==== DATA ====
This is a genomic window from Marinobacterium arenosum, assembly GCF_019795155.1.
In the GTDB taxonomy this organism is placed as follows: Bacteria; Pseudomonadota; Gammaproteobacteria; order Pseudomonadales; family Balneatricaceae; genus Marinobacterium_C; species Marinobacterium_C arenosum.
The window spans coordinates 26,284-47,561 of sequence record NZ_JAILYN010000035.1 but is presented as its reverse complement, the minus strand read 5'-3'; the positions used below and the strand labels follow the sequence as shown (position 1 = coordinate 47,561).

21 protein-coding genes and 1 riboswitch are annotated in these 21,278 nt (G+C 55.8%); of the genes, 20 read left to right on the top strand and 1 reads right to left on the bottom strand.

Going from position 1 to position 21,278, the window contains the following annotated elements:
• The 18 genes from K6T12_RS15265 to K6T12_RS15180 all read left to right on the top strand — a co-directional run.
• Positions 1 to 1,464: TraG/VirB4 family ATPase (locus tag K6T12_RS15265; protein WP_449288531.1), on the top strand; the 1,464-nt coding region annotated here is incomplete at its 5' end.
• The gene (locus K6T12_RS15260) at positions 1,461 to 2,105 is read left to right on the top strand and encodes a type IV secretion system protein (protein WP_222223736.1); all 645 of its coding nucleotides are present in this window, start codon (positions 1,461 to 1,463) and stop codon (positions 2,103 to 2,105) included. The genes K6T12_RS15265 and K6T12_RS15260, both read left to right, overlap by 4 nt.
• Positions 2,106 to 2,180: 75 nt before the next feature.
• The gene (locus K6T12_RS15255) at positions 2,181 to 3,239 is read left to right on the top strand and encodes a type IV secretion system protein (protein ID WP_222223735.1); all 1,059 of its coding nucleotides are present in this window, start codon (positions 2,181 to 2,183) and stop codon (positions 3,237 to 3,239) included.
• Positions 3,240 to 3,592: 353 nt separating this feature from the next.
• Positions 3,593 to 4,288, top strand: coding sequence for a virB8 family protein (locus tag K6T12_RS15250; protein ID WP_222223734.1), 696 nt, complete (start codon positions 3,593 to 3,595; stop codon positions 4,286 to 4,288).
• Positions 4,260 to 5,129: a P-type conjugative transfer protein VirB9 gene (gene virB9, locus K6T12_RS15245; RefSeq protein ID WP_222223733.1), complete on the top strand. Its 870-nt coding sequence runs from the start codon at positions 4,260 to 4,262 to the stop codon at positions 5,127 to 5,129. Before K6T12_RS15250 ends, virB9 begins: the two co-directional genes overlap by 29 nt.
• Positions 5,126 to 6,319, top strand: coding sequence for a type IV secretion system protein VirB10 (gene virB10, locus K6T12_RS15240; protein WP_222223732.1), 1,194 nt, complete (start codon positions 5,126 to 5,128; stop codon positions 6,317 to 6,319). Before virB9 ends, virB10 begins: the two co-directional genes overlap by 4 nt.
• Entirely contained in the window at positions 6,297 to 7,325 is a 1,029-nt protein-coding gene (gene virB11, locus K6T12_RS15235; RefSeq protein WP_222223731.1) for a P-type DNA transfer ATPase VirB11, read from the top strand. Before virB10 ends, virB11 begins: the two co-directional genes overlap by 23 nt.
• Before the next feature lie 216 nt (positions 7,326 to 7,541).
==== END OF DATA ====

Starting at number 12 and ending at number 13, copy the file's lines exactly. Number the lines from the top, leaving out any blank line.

• Positions 3,593 to 4,288, top strand: coding sequence for a virB8 family protein (locus tag K6T12_RS15250; protein ID WP_222223734.1), 696 nt, complete (start codon positions 3,593 to 3,595; stop codon positions 4,286 to 4,288).
• Positions 4,260 to 5,129: a P-type conjugative transfer protein VirB9 gene (gene virB9, locus K6T12_RS15245; RefSeq protein ID WP_222223733.1), complete on the top strand. Its 870-nt coding sequence runs from the start codon at positions 4,260 to 4,262 to the stop codon at positions 5,127 to 5,129. Before K6T12_RS15250 ends, virB9 begins: the two co-directional genes overlap by 29 nt.